King James Only Believers And The LXX
In their desire to repudiate the modern versions of the Scriptures, certain KJVO believers have taken it upon themselves to deny the existence of the Septuagint (LXX).1 The reason for their doing so is given in their own words:
“Then why are scholars so quick to accept the existence of this LXX in the face of such irrefutable arguments against it? The answer is sad and simple.
Hebrew is an extremely difficult language to learn. It takes years of study to attain a passing knowledge of it. And many more to be well enough versed to use it as a vehicle of study. By comparison a working knowledge of Greek is easily attainable. Thus, IF THERE WAS an official translation of the Old Testament into Greek, Bible critics could triple the field of influence overnight without a painstaking study of biblical Hebrew. Unfortunately, the acceptance of the existence of the Septuagint on such thin evidence is based solely on pride and voracity.”2
“Codex B, the LXX, is a revision of the Greek texts extant during Origin’s time. He used the versions of the Ebonite’s’ Aquilla (c. 128), Symmachus (c. 180-192 A.D.), and Theodotin (c. 161-181) for the Hexapla reconstruction, along with three other anonymous translations that have become known as the Quinta, the Sexta, and Septima. From this point on in this paper the OT Greek text, usually misnamed LXX or Septuagint, will be called the Greek Text of Origen, GTO. A Greek text of the minor prophets found in the Judean desert caves dates to around the time of “the second Jewish revolt in the years 132-135” A.D. by the personal letters of Bar Kokhba. They cannot be claimed with any certainty as part of a B.C. Septuagint. As a matter of fact, they contain translational features found in other A.D. texts such as those of Aquila and of the Quinta.”3
In other words, these KJVO believers reject the existence of the LXX because it will support Codex B, the Vaticanus Manuscript, which includes the LXX. The existence of the LXX would mean that Codex B is much older than KJVO and TRO (Textus Receptus Only) believers declare it to be. It would also mean that New Testament quotations of the LXX lend support to Codex B. That would then destroy the idea that the Byzantine family of texts is the best and purest family of texts.
We must answer the question, then, concerning the existence of the LXX. We shall do that with two proofs:
The Dead Sea Scrolls. Qumran has yielded to us copies of the LXX in Greek.4
The words of Irenaus: “Since, therefore, the Scriptures have been interpreted with such fidelity, and by the grace of God, and since from these God has prepared and formed again our faith towards His Son, and has preserved to us the unadulterated Scriptures in Egypt, where the house of Jacob flourished, fleeing from the famine in Canaan; where also our Lord was preserved when He fled from the persecution set on foot by Herod; and [since] this interpretation of these Scriptures was made prior to our Lord?’s descent [to earth], and came into being before the Christians appeared – for our Lord was born about the forty-first year of the reign of Augustus; but Ptolemy was much earlier, under whom the Scriptures were interpreted; – [since these things are so, I say,] truly these men are proved to be impudent and presumptuous, who would now show a desire to make different translations, when we refute them out of these Scriptures, and shut them up to a belief in the advent of the Son of God. But our faith is steadfast, unfeigned, and the only true one, having clear proof from these Scriptures, which were interpreted in the way I have related; and the preaching of the Church is without interpolation. For the apostles, since they are of more ancient date than all these [heretics], agree with this aforesaid translation; and the translation harmonizes with the tradition of the apostles. For Peter, and John, and Matthew, and Paul, and the rest successively, as well as their followers, did set forth all prophetical [announcements], just as the interpretation of the elders contains them.”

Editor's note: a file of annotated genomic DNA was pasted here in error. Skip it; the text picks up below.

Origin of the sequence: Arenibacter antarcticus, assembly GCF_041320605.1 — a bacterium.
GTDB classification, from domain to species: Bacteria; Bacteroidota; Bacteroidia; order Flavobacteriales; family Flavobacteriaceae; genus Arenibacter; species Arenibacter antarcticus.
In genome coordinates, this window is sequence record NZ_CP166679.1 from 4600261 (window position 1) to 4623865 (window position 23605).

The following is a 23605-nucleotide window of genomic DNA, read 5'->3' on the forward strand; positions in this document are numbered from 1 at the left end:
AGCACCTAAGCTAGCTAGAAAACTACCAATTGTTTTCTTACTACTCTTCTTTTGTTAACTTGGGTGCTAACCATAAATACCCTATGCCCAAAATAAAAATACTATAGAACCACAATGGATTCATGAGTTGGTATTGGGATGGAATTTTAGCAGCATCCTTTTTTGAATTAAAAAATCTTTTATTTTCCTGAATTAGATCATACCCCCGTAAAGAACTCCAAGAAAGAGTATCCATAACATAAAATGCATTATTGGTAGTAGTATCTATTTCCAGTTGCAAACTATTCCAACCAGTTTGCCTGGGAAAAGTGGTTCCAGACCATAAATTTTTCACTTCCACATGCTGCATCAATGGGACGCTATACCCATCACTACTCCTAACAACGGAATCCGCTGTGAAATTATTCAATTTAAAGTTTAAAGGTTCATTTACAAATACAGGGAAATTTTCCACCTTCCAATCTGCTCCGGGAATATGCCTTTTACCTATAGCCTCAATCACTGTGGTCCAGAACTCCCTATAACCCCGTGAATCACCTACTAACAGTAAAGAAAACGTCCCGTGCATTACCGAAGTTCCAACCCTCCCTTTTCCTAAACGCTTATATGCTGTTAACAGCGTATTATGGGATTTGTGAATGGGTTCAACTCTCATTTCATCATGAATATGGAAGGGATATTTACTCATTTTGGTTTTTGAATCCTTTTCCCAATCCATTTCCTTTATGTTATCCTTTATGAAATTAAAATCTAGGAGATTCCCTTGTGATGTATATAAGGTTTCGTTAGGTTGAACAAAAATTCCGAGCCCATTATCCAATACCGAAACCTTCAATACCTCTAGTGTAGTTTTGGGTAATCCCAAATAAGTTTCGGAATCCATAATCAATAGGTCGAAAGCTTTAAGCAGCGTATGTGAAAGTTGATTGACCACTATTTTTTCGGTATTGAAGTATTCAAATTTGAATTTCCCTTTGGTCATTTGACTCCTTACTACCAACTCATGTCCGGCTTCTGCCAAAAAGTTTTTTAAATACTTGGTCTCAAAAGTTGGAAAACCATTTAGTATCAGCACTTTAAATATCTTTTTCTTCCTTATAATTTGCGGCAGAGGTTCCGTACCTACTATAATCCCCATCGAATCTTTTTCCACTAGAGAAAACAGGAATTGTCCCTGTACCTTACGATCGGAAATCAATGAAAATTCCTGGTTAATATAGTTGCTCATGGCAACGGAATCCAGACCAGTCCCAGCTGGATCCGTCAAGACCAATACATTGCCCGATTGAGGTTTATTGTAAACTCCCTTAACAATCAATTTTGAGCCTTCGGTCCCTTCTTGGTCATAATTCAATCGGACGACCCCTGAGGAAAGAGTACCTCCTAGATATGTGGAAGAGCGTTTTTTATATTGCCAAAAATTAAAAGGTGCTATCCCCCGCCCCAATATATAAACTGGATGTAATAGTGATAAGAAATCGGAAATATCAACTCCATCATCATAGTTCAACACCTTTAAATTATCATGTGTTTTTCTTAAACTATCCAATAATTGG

Irenaeus, Against Heresies chp 21, Schaff, P. (2000). The Ante-Nicene Fathers (electronic ed.). Garland, TX: Galaxie Software.
Note what Irenaeus is saying. He is telling us that the LXX existed in his day, which was many years before Origen. In other words, the story of Origen writing/manufacturing the LXX is simply a fabrication itself.
The question that we must now ask ourselves is this: which group is actually being more faithful to the original text? Is it the KJVO/TRO believers, or is it those who are using Codex B in their translation efforts? Suddenly, the textual issue shines more clearly. In fact, it becomes quite obvious that texts which are supported by Codex B are indeed texts that should be considered most valid. After all, Codex B and the LXX are of the same family: the Alexandrian family. Suddenly, we find that the Alexandrian texts are indeed reliable. After all, the apostles considered them to be such, and used them. My reply to the KJVO believers, then is, “If the Alexandrian texts were good enough for Paul, they’re good enough for me.”
We may indeed have great confidence in many of the modern versions which we have today! They are truly based upon older, more reliable manuscripts.
1 http://freerepublic.com/focus/f-religion/1763356/posts Accessed 08/02/2009
http://www.pbministries.org/Theology/miscellaneous/what_is_the_lxx.htm Accessed 08/02/2009
2 http://www.pbministries.org/Theology/miscellaneous/what_is_the_lxx.htm Accessed 08/02/2009
3 http://freerepublic.com/focus/f-religion/1763356/posts Accessed 08/02/2009
4 http://www.jewishvirtuallibrary.org/jsource/History/deadsea.html Accessed 08/02/2009